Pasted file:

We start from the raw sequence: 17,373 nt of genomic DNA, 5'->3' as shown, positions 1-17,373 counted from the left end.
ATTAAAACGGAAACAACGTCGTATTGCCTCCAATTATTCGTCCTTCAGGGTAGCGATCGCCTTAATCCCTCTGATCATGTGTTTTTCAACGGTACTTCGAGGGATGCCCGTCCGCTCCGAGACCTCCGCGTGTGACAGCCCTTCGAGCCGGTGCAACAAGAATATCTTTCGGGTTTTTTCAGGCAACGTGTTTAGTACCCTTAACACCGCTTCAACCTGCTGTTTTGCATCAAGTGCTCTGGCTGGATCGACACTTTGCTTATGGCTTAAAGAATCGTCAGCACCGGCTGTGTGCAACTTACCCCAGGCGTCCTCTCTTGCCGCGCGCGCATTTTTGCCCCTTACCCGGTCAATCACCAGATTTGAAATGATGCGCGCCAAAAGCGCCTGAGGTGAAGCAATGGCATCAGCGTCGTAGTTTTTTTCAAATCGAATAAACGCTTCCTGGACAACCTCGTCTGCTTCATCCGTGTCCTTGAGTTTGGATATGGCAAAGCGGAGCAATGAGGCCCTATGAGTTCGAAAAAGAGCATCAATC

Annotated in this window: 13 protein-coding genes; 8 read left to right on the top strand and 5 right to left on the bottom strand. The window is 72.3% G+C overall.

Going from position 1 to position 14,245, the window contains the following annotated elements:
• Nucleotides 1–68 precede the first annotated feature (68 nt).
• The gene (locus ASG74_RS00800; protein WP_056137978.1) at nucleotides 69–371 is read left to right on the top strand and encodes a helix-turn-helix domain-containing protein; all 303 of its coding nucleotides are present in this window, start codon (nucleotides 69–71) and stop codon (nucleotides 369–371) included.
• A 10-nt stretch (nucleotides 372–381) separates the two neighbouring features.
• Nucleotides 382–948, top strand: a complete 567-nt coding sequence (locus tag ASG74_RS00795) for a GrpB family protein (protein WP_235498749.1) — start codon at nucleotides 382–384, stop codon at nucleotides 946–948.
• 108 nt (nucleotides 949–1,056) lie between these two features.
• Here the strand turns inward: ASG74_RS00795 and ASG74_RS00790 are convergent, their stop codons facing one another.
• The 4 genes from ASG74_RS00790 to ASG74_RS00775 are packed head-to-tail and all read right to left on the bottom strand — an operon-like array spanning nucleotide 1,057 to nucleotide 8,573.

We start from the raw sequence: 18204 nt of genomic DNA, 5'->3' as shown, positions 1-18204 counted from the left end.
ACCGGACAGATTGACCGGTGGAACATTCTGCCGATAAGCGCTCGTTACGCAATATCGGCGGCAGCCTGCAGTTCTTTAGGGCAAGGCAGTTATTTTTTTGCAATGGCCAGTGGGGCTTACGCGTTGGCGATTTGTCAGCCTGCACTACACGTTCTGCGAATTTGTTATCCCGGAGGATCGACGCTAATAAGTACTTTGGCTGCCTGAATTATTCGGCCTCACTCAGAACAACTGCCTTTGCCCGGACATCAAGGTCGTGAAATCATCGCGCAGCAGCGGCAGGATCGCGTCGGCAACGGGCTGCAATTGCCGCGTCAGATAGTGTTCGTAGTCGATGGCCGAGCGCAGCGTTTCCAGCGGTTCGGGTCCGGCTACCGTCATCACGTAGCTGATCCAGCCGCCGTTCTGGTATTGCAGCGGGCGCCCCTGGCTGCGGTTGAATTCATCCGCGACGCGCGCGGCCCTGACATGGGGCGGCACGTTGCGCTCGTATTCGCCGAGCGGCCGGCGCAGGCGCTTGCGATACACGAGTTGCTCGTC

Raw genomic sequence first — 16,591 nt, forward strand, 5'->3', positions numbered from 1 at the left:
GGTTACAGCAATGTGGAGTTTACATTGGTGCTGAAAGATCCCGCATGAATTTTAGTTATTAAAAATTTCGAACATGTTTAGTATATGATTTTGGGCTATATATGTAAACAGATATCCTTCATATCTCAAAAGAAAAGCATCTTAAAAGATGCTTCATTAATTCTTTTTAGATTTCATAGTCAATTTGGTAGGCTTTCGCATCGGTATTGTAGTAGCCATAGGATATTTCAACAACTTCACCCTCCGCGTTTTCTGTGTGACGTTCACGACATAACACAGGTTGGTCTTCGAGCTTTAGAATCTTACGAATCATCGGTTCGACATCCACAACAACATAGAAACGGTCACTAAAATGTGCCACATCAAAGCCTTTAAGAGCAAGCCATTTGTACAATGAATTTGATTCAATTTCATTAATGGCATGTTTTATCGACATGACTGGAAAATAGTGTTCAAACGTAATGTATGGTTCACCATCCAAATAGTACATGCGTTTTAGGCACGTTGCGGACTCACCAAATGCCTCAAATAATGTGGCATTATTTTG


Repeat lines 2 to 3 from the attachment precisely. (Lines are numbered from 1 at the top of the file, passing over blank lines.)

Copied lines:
ATTAAAACGGAAACAACGTCGTATTGCCTCCAATTATTCGTCCTTCAGGGTAGCGATCGCCTTAATCCCTCTGATCATGTGTTTTTCAACGGTACTTCGAGGGATGCCCGTCCGCTCCGAGACCTCCGCGTGTGACAGCCCTTCGAGCCGGTGCAACAAGAATATCTTTCGGGTTTTTTCAGGCAACGTGTTTAGTACCCTTAACACCGCTTCAACCTGCTGTTTTGCATCAAGTGCTCTGGCTGGATCGACACTTTGCTTATGGCTTAAAGAATCGTCAGCACCGGCTGTGTGCAACTTACCCCAGGCGTCCTCTCTTGCCGCGCGCGCATTTTTGCCCCTTACCCGGTCAATCACCAGATTTGAAATGATGCGCGCCAAAAGCGCCTGAGGTGAAGCAATGGCATCAGCGTCGTAGTTTTTTTCAAATCGAATAAACGCTTCCTGGACAACCTCGTCTGCTTCATCCGTGTCCTTGAGTTTGGATATGGCAAAGCGGAGCAATGAGGCCCTATGAGTTCGAAAAAGAGCATCAATC

Annotated in this window: 13 protein-coding genes; 8 read left to right on the top strand and 5 right to left on the bottom strand. The window is 72.3% G+C overall.